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Smart cities are futuristic but they must also learn from the past

Mike Barlow and Cornelia Lévy-Bencheton look at what smart cities must learn from the past if they are to deliver their promise.

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When we think of smart cities, we tend to think in futuristic terms. We often use the language and iconography of futurism to express our visions of what a smart city should look like. But we should also look to the past for lessons and examples of how previous generations handled the challenges of planning and developing urban spaces.

 

In the mid-19th century, Baron Georges-Eugène Haussmann transformed Paris from a medieval collection of sprawling neighbourhoods into one of the world’s first genuinely modern cities. He used the tools and techniques of his day – parks, public squares, large monuments, axial roadways, sewers, water-distribution systems and standard cornice lines – to complete the city’s transformation.

 

At roughly the same time, Ildefons Cerdà, who coined the term “urbanism,” was planning the expansion of Barcelona. Cerdà designed an orthogonal grid for the city’s new streets, which created a sense of order and clarity. He also had the sidewalks cut at 45-degree angles at street intersections, an innovation that created mini-plazas with shops and services all over the new part of the city.

 

Cerdà was a transportation expert, and he planned the streets and avenues of the expansion with traffic in mind.

 

Haussmann and Cerdà were visionary planners with a deep understanding of the cities they were tasked with redesigning, and they used the tools at hand to bring their visions to life.

 

Smart thinking

 

In today’s cities, “smart” and “high-tech” are not necessarily synonymous. Most smart city projects don’t require advanced degrees in engineering or terabytes of computing power. Our research shows the primary requirements for creating successful smart city projects are deep knowledge of local problems, imaginative thinking, thorough research, good planning, bold action and persistent follow-through. A good grasp of finance is also essential.

 

The primary requirements for creating successful smart city projects are deep knowledge of local problems, imaginative thinking, thorough research, good planning, bold action and persistent follow-through. A good grasp of finance is also essential.

 

In the US, many smart city projects are financed through public-private partnerships (PPPs). In addition to providing alternative methods for raising capital, PPPs can accelerate the pace of developing and implementing smart city projects.

 

The Dallas Innovation Alliance, for example, has successfully launched nine projects in the city’s West End District, a historic neighbourhood that had experienced a deep economic downturn in the early 2000s.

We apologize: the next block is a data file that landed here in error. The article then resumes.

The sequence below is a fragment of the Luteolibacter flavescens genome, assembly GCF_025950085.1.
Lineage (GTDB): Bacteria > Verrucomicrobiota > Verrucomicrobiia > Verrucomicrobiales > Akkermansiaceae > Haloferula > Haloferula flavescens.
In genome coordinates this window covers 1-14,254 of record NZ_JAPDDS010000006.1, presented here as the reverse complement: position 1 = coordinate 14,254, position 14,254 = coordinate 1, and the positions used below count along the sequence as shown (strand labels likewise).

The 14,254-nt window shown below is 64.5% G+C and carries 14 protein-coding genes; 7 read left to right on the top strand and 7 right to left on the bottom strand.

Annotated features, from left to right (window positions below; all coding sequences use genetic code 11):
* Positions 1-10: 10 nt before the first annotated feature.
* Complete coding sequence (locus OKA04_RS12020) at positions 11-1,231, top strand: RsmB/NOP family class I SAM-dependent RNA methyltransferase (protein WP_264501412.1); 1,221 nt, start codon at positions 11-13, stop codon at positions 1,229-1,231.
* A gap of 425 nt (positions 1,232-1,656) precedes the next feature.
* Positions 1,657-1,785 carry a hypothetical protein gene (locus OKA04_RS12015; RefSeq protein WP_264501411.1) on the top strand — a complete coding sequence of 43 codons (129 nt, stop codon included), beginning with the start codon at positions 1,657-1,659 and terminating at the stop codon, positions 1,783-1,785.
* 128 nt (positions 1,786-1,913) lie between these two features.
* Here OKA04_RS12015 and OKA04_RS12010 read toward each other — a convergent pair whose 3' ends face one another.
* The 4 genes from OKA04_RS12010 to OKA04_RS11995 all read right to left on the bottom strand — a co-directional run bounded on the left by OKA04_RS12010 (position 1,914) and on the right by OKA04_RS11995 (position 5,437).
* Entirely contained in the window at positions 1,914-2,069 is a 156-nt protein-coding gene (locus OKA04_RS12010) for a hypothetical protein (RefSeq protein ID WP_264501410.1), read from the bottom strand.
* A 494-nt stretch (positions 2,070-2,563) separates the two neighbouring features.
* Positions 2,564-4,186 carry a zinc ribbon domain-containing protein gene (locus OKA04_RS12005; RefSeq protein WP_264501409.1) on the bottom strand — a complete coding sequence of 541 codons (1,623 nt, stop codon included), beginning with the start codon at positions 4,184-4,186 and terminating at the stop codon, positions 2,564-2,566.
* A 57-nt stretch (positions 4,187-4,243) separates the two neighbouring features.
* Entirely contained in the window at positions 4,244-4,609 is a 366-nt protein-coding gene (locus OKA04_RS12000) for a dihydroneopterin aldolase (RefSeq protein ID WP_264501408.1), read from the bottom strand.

The Alliance focuses on gathering data and presenting it to city officials to speed their decision-making processes.

 

“We try to get all the players together in a room and we take a ‘best minds’ approach to solving problems,” explains Jennifer Sanders, co-founder and executive director of the Alliance. “As a free-standing nonprofit, we’re able to move quickly. We don’t get caught in the shuffle that often slows down projects. One of our main roles is providing evidence that justifies larger-scale deployments of smart city projects.”

 

Living Lab

 

In 2017, the Alliance created a Smart City Living Lab for the West End District. The lab is a testbed for smart city initiatives, providing a transparent and repeatable process for evaluating projects. One of its most successful projects was the installation of small beacons that measured pedestrian traffic in the district.

 

“We were able to measure foot traffic and share the information with members of the local business association. The beacons revealed unexpected spikes in pedestrian traffic, which enabled local businesses to adjust their hours and tweak their marketing to attract more customers,” Sanders says.

 

Another project involved replacing the district’s sodium halide street lamps with light-emitting diodes (LEDs). In addition to saving energy and increasing safety, the lights can be controlled remotely.

 

“There’s a popular restaurant in the district with a patio. One of the new streetlights was shining directly on the patio, making patrons uncomfortable. We called the city, explained the situation and they reduced the intensity of the light by 30 per cent,” Sanders recalls. “Some cities have had situations where streetlights were shining into apartment buildings, making it difficult for residents to sleep. With the LEDs, cities can dial down the intensity, allowing people to sleep better at night.”